February 12, 2015

Democrats focused on bills, budget as legislative deadlines approach

By: Bobbi Cussins   Comments: 0
Rep. Pat Sullivan, D-Covington, the House Majority Leader, addresses AWB's Feb. 12, 2015, Lobby Lunch. (Photo: Brian Mittge/AWB)
The Legislature has a major policy bill cutoff is coming up next week, House Democratic Majority Leader Pat Sullivan, D-Covington, told AWB members, which was met with applause.

To which Sullivan responded, "Yes, but then we go into fiscal mode, which is always a lot of fun as well."

Sullivan was joined at the weekly Lobby Lunch gathering by House Democratic Speaker Pro Tem Jim Moeller, D-Vancouver, and House Democratic Majority Floor Leader Kristine Lytton, D-Anacortes.

With a focus on moving bills out of House committees to await a floor vote or consideration in the House Appropriations Committee, debates on issues will be abbreviated at this point in the legislative session.

"We look forward to working with you, as always," Sullivan said. "As we move from that transition from the policy cutoff to the fiscal cutoff, again, our doors are open to have those conversations to see how we can better serve the business community."
Rep. Jim Moeller, D-Vancouver, addresses the Feb. 12, 2015, AWB Lobby Lunch crowd. 

The Senate passed Senate Bill 5064, which is now being considered in the House Appropriations Committee, to move the state revenue forecast from March to February. This is a move lawmakers want made to ensure budget talks started earlier in the 105-day session as a way to avoid special legislative sessions to finish the state operating budget.

"If you want to see a good budget, that will take time. But our goal is to move forward as quickly and responsibly as we can," Sullivan said.

In addition to the state operating budget, Sullivan said he heard rumblings over in the other chamber, "something about transportation," he said.

Originally, the luncheon was billed as a Senate and House Democratic leadership discussion, but turned into a House Democratic event instead. Senate Democratic leaders, AWB members learned, were in last-minute negotiations on a bipartisan transportation funding package that would be released at 3 p.m.

Sullivan said he knows a transportation funding package is a priority for AWB and for everyone in the room. All three lawmakers, he said, want to see a transportation package passed and they have taken votes on the House floor twice in support of a package.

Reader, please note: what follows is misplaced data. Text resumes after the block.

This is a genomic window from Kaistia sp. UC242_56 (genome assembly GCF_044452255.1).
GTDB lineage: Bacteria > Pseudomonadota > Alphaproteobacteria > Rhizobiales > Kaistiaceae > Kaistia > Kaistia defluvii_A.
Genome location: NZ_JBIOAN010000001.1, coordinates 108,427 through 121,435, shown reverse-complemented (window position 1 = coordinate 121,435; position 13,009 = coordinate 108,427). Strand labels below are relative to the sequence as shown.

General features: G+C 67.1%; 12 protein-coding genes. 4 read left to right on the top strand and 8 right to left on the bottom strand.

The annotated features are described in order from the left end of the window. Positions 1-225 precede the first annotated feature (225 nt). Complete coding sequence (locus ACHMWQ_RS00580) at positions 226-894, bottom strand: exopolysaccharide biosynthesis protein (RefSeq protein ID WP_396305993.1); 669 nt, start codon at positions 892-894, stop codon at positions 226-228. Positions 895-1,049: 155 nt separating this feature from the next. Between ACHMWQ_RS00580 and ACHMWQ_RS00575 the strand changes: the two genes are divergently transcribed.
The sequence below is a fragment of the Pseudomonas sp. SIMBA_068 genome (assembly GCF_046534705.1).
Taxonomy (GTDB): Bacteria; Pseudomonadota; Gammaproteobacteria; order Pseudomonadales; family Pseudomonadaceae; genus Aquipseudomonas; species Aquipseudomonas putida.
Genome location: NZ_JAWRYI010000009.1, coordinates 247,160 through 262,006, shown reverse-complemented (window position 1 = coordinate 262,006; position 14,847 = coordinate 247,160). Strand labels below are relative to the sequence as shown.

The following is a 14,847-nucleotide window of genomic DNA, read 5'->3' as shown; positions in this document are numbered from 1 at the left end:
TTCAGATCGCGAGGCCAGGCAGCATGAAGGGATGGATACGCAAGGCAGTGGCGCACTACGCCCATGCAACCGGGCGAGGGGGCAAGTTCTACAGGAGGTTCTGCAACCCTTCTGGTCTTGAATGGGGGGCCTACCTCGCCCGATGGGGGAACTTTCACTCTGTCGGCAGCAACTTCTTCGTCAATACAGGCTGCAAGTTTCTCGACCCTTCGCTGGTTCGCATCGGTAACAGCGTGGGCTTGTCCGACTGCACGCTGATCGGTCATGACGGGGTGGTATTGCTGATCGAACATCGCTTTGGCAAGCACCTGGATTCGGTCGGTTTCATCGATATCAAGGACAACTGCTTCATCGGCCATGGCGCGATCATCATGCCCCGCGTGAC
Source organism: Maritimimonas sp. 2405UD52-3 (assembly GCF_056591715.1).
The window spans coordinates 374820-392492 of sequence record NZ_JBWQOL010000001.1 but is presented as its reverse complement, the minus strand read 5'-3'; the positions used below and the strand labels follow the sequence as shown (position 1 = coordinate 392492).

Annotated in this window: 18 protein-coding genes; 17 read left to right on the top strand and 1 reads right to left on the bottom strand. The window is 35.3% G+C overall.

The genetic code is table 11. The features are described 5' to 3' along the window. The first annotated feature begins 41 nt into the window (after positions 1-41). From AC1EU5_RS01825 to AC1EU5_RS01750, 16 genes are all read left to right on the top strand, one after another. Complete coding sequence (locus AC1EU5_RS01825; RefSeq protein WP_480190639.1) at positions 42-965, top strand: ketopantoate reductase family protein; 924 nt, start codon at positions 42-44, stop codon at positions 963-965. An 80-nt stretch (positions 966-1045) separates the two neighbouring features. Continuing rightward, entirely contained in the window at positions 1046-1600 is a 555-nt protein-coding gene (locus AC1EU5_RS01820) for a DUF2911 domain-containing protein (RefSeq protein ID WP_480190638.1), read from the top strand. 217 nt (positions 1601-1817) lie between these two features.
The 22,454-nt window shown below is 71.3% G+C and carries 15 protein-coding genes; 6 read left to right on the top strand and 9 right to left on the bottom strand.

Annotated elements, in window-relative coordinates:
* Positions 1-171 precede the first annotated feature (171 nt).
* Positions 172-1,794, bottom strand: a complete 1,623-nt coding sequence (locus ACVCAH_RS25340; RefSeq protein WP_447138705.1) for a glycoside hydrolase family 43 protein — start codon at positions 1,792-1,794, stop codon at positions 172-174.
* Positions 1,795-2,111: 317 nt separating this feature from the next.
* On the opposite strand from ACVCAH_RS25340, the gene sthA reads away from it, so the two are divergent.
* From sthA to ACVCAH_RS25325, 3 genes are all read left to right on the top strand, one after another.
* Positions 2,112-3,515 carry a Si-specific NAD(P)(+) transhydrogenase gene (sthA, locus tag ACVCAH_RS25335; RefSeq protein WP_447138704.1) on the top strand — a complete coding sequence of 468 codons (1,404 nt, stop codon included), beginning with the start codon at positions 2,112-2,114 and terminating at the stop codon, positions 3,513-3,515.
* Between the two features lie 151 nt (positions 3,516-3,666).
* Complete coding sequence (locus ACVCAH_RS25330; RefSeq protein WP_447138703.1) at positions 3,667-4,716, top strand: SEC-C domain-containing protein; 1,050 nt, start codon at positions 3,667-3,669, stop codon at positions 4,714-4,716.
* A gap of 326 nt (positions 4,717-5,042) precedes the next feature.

"That being said, I want to be up-front and honest with you. It's very difficult to vote for billions of dollars for transportation at the same time that we sit with a contempt order over our heads and struggle to find the revenue to amply provide for our education system," Sullivan said.

Rep. Kristine Lytton, D-Anacortes, talks during the Feb. 12, 2015, AWB Lobby Lunch.
The conversations on how to move forward on the operating budget must take place before a transportation funding package can move forward, he said.

Despite employers already paying 54 percent of taxes in the state, employers are concerned that new and higher taxes will be part of the final budget compromise.

Lytton responded that bipartisan, bicameral work is being done on the budget. But, with the McCleary, fires, and three lawsuits that will increase state spending obligations, the general consensus in her caucus is that in order to balance the budget lawmakers will need new revenue.

"I just don't see any other way," she said.

Initiative 1351 could also be a big-ticket item, which is an issue that leads lawmakers and education advocates to talk of higher taxes.

Sullivan said talks with lawyers and fellow lawmakers are going on with regard to how to address I-1351.

Basic education components of the initiative may not be able to be amended, but non-basic education items may give lawmakers leeway, he explained.

The governor's proposal of a cap-and-trade tax on carbon is being debated as one source of revenue.

Of that proposal, Sullivan told the group, "Conversations are happening on the concept. From a revenue perspective, we need to remain flexible."

In explaining the prospect of bills such as the one to increase the minimum wage to $12 per hour passing the House, Moeller told attendees that while bills like that may make it out of committee, there is no guarantee they will pass the House.

"When majorities are so narrow," Moeller explained, "extremes seem to fall off and lawmakers tend to govern more toward the middle."

Sullivan said there is concern that not doing something on minimum wage could have ramifications at the ballot box. His goal, he said, is to move the bills forward and send them over to the Senate for consideration.

"The question I ask is, would you rather take a chance with an initiative or solve the problem here? It's much better to solve our problems in Olympia than at the ballot box," Sullivan said.

Sullivan said the House Democratic Caucus' goal is to get out on time - 105 days. Which, he added, would generate a unanimous vote in the House.

"We're already well into session. Time is ticking," Sullivan said. But, he said, everyone recognizes that lawmakers are going to have to accommodate, give some and move toward each other to ensure they are done on time and with a product that works for the citizens of Washington.